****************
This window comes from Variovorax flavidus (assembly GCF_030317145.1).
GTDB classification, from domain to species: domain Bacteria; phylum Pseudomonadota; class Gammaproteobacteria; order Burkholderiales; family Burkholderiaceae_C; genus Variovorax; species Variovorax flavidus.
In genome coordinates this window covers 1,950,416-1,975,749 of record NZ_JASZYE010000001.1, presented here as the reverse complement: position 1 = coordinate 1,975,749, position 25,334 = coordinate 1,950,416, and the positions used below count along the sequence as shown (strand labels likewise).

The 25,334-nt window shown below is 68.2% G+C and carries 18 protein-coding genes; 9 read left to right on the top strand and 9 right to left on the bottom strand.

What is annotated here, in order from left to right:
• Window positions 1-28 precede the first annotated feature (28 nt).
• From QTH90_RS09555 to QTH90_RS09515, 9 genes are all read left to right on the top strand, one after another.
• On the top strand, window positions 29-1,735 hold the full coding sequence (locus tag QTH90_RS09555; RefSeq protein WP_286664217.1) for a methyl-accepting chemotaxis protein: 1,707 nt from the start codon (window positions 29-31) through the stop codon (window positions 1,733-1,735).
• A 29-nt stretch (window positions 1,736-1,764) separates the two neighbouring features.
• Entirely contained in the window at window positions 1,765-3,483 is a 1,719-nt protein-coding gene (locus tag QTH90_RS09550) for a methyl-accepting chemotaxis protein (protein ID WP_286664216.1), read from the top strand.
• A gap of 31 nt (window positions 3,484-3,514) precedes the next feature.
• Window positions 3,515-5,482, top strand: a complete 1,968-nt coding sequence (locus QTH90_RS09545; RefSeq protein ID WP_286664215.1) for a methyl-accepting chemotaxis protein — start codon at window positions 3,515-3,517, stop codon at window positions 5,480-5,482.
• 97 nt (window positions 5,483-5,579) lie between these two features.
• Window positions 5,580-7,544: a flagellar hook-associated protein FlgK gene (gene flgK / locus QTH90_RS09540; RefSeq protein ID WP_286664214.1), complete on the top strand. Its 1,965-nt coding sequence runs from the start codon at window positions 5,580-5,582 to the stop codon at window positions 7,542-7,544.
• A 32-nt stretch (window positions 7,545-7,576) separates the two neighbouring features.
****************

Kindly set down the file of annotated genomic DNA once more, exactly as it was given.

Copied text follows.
This window comes from Variovorax flavidus (assembly GCF_030317145.1).
GTDB classification, from domain to species: domain Bacteria; phylum Pseudomonadota; class Gammaproteobacteria; order Burkholderiales; family Burkholderiaceae_C; genus Variovorax; species Variovorax flavidus.
In genome coordinates this window covers 1,950,416-1,975,749 of record NZ_JASZYE010000001.1, presented here as the reverse complement: position 1 = coordinate 1,975,749, position 25,334 = coordinate 1,950,416, and the positions used below count along the sequence as shown (strand labels likewise).

The 25,334-nt window shown below is 68.2% G+C and carries 18 protein-coding genes; 9 read left to right on the top strand and 9 right to left on the bottom strand.

What is annotated here, in order from left to right:
• Window positions 1-28 precede the first annotated feature (28 nt).
• From QTH90_RS09555 to QTH90_RS09515, 9 genes are all read left to right on the top strand, one after another.
• On the top strand, window positions 29-1,735 hold the full coding sequence (locus tag QTH90_RS09555; RefSeq protein WP_286664217.1) for a methyl-accepting chemotaxis protein: 1,707 nt from the start codon (window positions 29-31) through the stop codon (window positions 1,733-1,735).
• A 29-nt stretch (window positions 1,736-1,764) separates the two neighbouring features.
• Entirely contained in the window at window positions 1,765-3,483 is a 1,719-nt protein-coding gene (locus tag QTH90_RS09550) for a methyl-accepting chemotaxis protein (protein ID WP_286664216.1), read from the top strand.
• A gap of 31 nt (window positions 3,484-3,514) precedes the next feature.
• Window positions 3,515-5,482, top strand: a complete 1,968-nt coding sequence (locus QTH90_RS09545; RefSeq protein ID WP_286664215.1) for a methyl-accepting chemotaxis protein — start codon at window positions 3,515-3,517, stop codon at window positions 5,480-5,482.
• 97 nt (window positions 5,483-5,579) lie between these two features.
• Window positions 5,580-7,544: a flagellar hook-associated protein FlgK gene (gene flgK / locus QTH90_RS09540; RefSeq protein ID WP_286664214.1), complete on the top strand. Its 1,965-nt coding sequence runs from the start codon at window positions 5,580-5,582 to the stop codon at window positions 7,542-7,544.
• A 32-nt stretch (window positions 7,545-7,576) separates the two neighbouring features.